The Great Ocean Road

Australia blogging – my first weekend in Victoria.

On the Sunday after our trip to Healesville, my coworker and I decided to head out to the Great Ocean Road, a scenic, winding coastal road that runs along the southern edge of Victoria. We drove southwest from Melbourne for about an hour an a half and then caught our first glimpse of the ocean in the city of Anglesea.

A scenic overlook - brush, brushes, a road and further off a small ocean inlet and beach.

Anglesea was only a brief stop, so after we took a few photos from this overlook, we continued our journey west and the coastal driving really began: very narrow two lane roads butting up against rocky walls with little to no shoulder to speak of. There were a ton of pull offs for scenic overlooks and many places had stairs down to the beach. My coworker and I went down at one of the stops and played in the surf.

Me standing in the surf on a long ocean beach.

While we were on the beach this  ant tried to eat my face. Thanks, Australia.

A small red ant with a partially black abdomen

We stopped for lunch in Aireys. While we were there I had a kangaroo burger, and this was the first time I’d ever tried kangaroo. It was…odd. I learned later that kangaroo is so lean that ground kangaroo is usually cut with pork. It wasn’t something I’d need to try again. While we were at the restaurant I also saw my first wild cockatoo!

A white cockatoo rests on a TV antenna

I’m just a cockatoo, hanging out of this tv antenna.

I found this poster when I stopped in to the restaurant’s toilets. Apologies for the blurry photo – someone came in while I was snapping it and I jerked the camera, surprised to have been caught using a camera in a toilet! You can see a copy of the original poster on the RUOK? website.

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How freaking cool is this? A suicide-prevention campaign that encourages people to acknowledge and address signs of mental distress, with posters placed in common areas for all to see. When I asked some Aussies about RUOK? Day, they all immediately recognized the campaign and expressed gratitude that it existed. I’d love to see something like RUOK? Day come to the US.

Let’s get back to:

A sign over the highway reads "Great Ocean Road"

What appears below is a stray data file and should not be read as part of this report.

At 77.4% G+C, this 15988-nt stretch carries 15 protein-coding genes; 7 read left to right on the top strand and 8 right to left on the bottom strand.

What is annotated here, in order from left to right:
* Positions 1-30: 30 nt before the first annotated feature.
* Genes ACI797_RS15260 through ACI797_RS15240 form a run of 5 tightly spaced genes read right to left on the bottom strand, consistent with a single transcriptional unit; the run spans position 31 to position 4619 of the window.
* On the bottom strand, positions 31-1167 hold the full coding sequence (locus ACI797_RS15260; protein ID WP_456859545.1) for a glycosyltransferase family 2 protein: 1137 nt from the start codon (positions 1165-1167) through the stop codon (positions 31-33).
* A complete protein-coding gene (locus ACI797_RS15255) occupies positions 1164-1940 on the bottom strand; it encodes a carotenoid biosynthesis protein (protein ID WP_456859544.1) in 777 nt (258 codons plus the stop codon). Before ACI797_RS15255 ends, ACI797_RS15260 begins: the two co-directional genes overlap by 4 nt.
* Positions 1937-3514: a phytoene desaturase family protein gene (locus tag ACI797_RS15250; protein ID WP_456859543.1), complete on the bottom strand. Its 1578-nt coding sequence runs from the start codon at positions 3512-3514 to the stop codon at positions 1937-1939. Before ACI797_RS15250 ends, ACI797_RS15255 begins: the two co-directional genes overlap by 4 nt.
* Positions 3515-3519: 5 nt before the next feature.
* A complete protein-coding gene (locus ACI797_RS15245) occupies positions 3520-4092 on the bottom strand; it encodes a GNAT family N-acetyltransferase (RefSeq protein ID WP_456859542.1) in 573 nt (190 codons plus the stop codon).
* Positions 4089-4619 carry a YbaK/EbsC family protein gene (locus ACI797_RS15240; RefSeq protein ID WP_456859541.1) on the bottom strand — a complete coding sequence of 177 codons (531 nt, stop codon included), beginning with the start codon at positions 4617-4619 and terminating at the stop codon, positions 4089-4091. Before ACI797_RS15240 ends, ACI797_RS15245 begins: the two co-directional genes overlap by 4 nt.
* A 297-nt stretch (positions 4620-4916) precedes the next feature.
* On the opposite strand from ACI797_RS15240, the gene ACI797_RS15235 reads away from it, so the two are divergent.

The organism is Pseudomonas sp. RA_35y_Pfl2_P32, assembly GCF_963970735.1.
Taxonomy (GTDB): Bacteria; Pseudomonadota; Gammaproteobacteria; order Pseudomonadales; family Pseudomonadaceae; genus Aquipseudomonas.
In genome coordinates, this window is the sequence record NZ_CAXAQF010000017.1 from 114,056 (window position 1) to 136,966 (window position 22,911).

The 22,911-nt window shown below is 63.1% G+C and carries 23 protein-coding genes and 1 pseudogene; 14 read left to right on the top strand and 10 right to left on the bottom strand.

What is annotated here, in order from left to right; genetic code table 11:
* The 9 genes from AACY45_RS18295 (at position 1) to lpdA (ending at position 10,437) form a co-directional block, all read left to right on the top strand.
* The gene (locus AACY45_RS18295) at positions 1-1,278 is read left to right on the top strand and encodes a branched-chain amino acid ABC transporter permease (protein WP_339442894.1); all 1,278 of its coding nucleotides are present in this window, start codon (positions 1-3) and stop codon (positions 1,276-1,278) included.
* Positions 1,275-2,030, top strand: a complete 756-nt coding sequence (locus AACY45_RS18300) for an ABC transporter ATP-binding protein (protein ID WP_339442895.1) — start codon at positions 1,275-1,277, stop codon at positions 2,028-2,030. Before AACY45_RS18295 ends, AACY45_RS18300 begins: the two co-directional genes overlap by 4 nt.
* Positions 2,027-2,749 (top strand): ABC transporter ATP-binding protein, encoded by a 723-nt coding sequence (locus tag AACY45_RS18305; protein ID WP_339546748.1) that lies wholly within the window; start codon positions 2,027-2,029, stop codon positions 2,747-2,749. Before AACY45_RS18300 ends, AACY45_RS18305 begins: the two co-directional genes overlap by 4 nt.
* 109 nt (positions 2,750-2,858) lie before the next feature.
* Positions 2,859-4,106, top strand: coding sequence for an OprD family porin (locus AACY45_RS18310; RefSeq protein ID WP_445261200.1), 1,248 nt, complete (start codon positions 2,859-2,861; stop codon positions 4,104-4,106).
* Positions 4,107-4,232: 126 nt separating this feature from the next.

Oh nothing, just more beautiful awesomeness:

Ocean with hills rising in the background. Swimmers can be seen playing in the surf.

Blue ocean and hilly coastline - a cloudless sky.

Cars can be seen on the Great Ocean Road as it disappears around a hill.

We passed Lorne and Apollo Bay, and then turned inland to follow the Road into Great Otway National Park and then south toward Cape Otway and the Cape Otway lightstation.

The Cape Otway Lightstation:

A walkway leading down to a white four story lightstation

We climbed to the top of the lightstation and I managed to keep my eyes unsquinted against the sun for this photo. Dat backdrop.

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We saw this guy while we were wandering around the park. Australian checklist item: Spot wild kangaroo? Check!

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On the drive back we approached an area where about four cars were pulled off to the side, and a gaggle of tourists were looking up into the trees. International tourist symbol for Cool Shit On The Side Of The Road. And it was too. In the trees were two koalas, and we were lucky enough to catch them in one of the few hours where they actually seemed to be awake!

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Noisy male kangaroo

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Mum and joey. That’s right…I said JOEY!

Close crop of the previous photo, focusing on a teeny baby koala face seen tucked into the mum's side.

Dawwww. How did I get this lucky?

A few kilometers later we pulled over for a completely different kind of scenic overlook: an expansive, hilly valley filled with sheep, grasses and birds.

Valley

 This photo hasn’t come anywhere near close to capturing how amazing this valley is. It’s one of those places on Earth that makes me appreciate just how small I am.

a gray and white songbird is perched on some hearty grass, looking to the left with her beak open.

 A blue wren calls for her mate.

a red and blue parrot sits on a wire fence below.

 Crimson rosella resting on a fence.

Four sheep - two adults and two lambs - graze on grassy hillside.

 Baaaa.

And that was it. The sun was starting to get low on the horizon, so we hightailed it home – racing the sunset so we would be off the narrow winding road before dark. We got back in to Melbourne at about 8pm, tired and awed and ready for the new week of work.

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The Great Ocean Road

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